That word gets thrown around a lot, you know. “Racist.” The Pajiba staff hears it on a near adaily basis. We’re a predominantly white staff writing about pop culture. And because pop culture comes in a variety colors and flavors, if we miss something, our liberal and somewhat reactionary readership is pretty quick to throw down the “racist” accusation. Given my uber leftist pinko commie upbringing, I live in fear of being called racist, sexist, homophobic or any other brand of intolerance, ignorance, or negligence. And “casual racism”? That’s the worst accusation of all. That’s saying, “Your ignorance is so profound you don’t even realize it.” When I make stupid lists about hair or *sses or French people I make an effort to include all of the colors. And you know what? That effort feels grimy. Shouldn’t I not have to try? Shouldn’t the whole issue be colorblind? Is this my fault somehow? Oh, does all of this sound like guilt-ridden white, privileged whining to you? Fair enough.
Here are a few things I find racist.
Wait. Hold up. That’s not racism. That’s just fact. Oh, and you know what, for once, I’m definitely in the minority here. I think it’s poorly written and banal. I think all the women (Is that sexist? Sorry, dudes.) who I’ve sold it to are kidding themselves. When they clutch it to their well-tailored chests and exclaim that it changed their lives and just blew them away I want to scream. I want to ask them why they think this story about the civil rights movement needs to be told by a white woman. I want to ask them who cleans their houses and mows their lawns and watches their kids. OH A SPANISH SPEAKER? THAT’S DIFFERENT THEN. I find the whole enterprise smug and condescending and dumb.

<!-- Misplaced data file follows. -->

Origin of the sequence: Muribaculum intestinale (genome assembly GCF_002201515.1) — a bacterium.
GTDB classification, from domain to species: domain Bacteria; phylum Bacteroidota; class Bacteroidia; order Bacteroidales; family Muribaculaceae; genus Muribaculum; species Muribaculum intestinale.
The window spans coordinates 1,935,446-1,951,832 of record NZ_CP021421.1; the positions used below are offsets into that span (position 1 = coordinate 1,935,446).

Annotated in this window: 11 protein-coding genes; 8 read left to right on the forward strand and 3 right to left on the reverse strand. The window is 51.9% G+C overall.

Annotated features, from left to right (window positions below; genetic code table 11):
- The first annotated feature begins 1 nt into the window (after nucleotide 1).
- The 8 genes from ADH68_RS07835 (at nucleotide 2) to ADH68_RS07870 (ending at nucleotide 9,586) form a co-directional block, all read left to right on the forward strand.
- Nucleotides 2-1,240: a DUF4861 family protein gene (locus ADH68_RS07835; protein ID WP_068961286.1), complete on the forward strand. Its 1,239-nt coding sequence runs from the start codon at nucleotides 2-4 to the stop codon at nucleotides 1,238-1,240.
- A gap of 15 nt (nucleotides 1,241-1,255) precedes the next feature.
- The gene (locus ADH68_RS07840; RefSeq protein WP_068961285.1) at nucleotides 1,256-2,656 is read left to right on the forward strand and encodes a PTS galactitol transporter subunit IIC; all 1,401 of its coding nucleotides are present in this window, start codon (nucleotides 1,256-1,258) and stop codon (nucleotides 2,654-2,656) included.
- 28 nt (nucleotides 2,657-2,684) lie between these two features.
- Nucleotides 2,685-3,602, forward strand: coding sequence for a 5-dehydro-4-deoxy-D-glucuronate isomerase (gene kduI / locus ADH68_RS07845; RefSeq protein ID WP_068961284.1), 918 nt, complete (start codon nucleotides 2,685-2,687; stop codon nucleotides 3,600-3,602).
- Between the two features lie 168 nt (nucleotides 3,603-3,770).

That being said, I’m not sure how to feel about the film adaptation that opens on Friday. On the one hand, surely a movie can only serve to dumb down an already dumb book. Also, there’s this faintly damning piece in the New York Times that alleges:
The fail-safe response for Hollywood has been to depict racial prejudice in cartoon caricature, a technique that has made the Southern redneck a cinematic bad guy on par with Nazis, Arab terrorists and zombies. By denying the casual, commonplace quality of racial prejudice, and peering into the saddest values of the greatest generation, Hollywood perpetuates an ahistorical vision of how democracy and white supremacy comfortably co-existed.
That NYT piece also talks about “the Magic Negro” which, despite best intentions I’m sure, is a vibe I’m getting from this project. All this makes me disinclined to see the film. But. However. On the other hand, I’m happy to see a non-Tyler Perry project showcasing (some) actresses of color. (You know, when we’re not busy with Bryce Dallas Howard, Jessica Chastain, Mary Steenburgen, Allison Janney and Sissy Spacek.) Viola Davis is crazy talented and I’m tempted to watch anything she’s in. Emma Stone is pretty f*cking cute in general and hard to resist. So I don’t know, watch The Help, don’t watch The Help, that’s entirely up to you. But don’t tell me that book changed your life. Did the book change your life? WHY ON EARTH DID THAT STUPID BOOK CHANGE YOUR LIFE?